Come with me to my busy life as a young wife and mother. Elder Bednar was enrolled in a demanding doctoral program at Purdue University, far away from our families. We had an energetic two-year-old — energetic is kind of a mild word for the way he was — and a very young baby, very little money, and hardly any time to spend together as a family. As we struggled to balance family responsibilities, the rigors of school, and Church callings, I became more and more overwhelmed with my duties as a stay-at-home mother and wife. Many of you may have experienced some of these same emotions and frustrations.

After considerable pondering about my situation, I asked my husband for a priesthood blessing. I was promised in the blessing that if I would exercise, get more sleep, eat regular meals, have meaningful prayer morning and night, and engage in more purposeful and consistent scripture study, I would receive the physical and spiritual tools to better cope with my circumstances and the discouragement I was feeling. The reason I remember this blessing so clearly is because afterwards I thought: “Doing this is going to solve my problems? These are typical ‘Sunday School’ answers.”

Sister Bednar then spoke about how she rationalized NOT doing all these things. We all could – I sure do. And in this day and age, there are loads of articles, memes, and stories about how HARD it is to be a mother. This media complains about how moms never get time for themselves and how motherhood is such a thankless job. Moms sacrifice SO much! I let those thoughts influence me sometimes, and when I do, I rationalize NOT doing the things I know I should do. I decide I’m going to “give myself a break.”

Isn’t it funny, though, how it’s not actually a break when you leave out those small and simple things?

“By small and simple things are great things brought to pass” (Alma 37:6).

I have to share a funny little experience from the other day. I was complaining to my husband about my stress. I told him I need to learn how to manage my stress better. The next day he brought me home a pamphlet with big letters that said, “STRESS MANAGEMENT.” I laughed pretty hard but then I sheepishly opened up the flap. I wanted to see what was inside! I opened up the pamphlet and guess what it said?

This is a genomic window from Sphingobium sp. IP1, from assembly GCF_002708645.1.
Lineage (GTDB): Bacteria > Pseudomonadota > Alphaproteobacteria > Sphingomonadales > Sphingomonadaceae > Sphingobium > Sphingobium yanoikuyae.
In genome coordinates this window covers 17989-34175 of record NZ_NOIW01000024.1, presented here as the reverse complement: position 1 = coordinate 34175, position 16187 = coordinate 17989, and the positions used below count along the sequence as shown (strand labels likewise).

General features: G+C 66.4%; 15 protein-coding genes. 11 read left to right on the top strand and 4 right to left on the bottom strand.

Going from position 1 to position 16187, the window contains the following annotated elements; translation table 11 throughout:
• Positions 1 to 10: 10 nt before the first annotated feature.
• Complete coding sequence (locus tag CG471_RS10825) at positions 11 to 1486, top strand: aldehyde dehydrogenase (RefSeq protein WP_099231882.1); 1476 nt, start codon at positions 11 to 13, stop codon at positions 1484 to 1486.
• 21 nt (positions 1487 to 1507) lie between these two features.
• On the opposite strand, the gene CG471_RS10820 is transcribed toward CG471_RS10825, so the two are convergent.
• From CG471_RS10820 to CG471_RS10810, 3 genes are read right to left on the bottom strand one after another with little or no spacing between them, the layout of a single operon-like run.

Be positive
Exercise & Stretch
Relax
Meditate
Spend time with those that you love
Sleep
Manage money
Eat right

Huh.

I told my husband, “Sweetie… I already know all these things! This pamphlet gives me nothing!” And then he so sweetly asked, “Are you DOING those things?” I was put in my place.

I know that sometimes we appear to simply be “housewives.” In a world full of so many grand definitions of success, making peanut butter sandwiches and sweeping the floor three times a day doesn’t seem like much. It’s easy to get overwhelmed and tired. But when we make the choice to change our perspective, to remember why we became mothers, we realize that the little things we do for ourselves and for our families make a big difference.

Amidst the around-the-clock baby feedings, floor mopping, and sandwich making, what is it that we are working for? For me, it is exaltation. I want to live again with my Heavenly Father & Mother and my Savior Jesus Christ. And I want my family there with me.

“By small and simple things are great things brought to pass” (Alma 37:6).

What “small and simple things” should I be doing to achieve my greater goal of exaltation?

In a General Conference talk given in April 2016, President Monson suggests three choices we can make that will help determine our destiny:

1. Choose to build up within ourselves a great and powerful faith – a real faith, the kind of faith that will bolster our desire to choose the right.

2. Choose the harder right instead of the easier wrong.

3. Choose Christ.


I can testify that prioritizing the right “small and simple things” makes a big difference. I am so grateful for the guides we have been given to help us remember what to prioritize: a living prophet, the scriptures, prayer, and revelation. We can’t do it all by ourselves, but we CAN do it all through Christ.

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By: Randi Gardner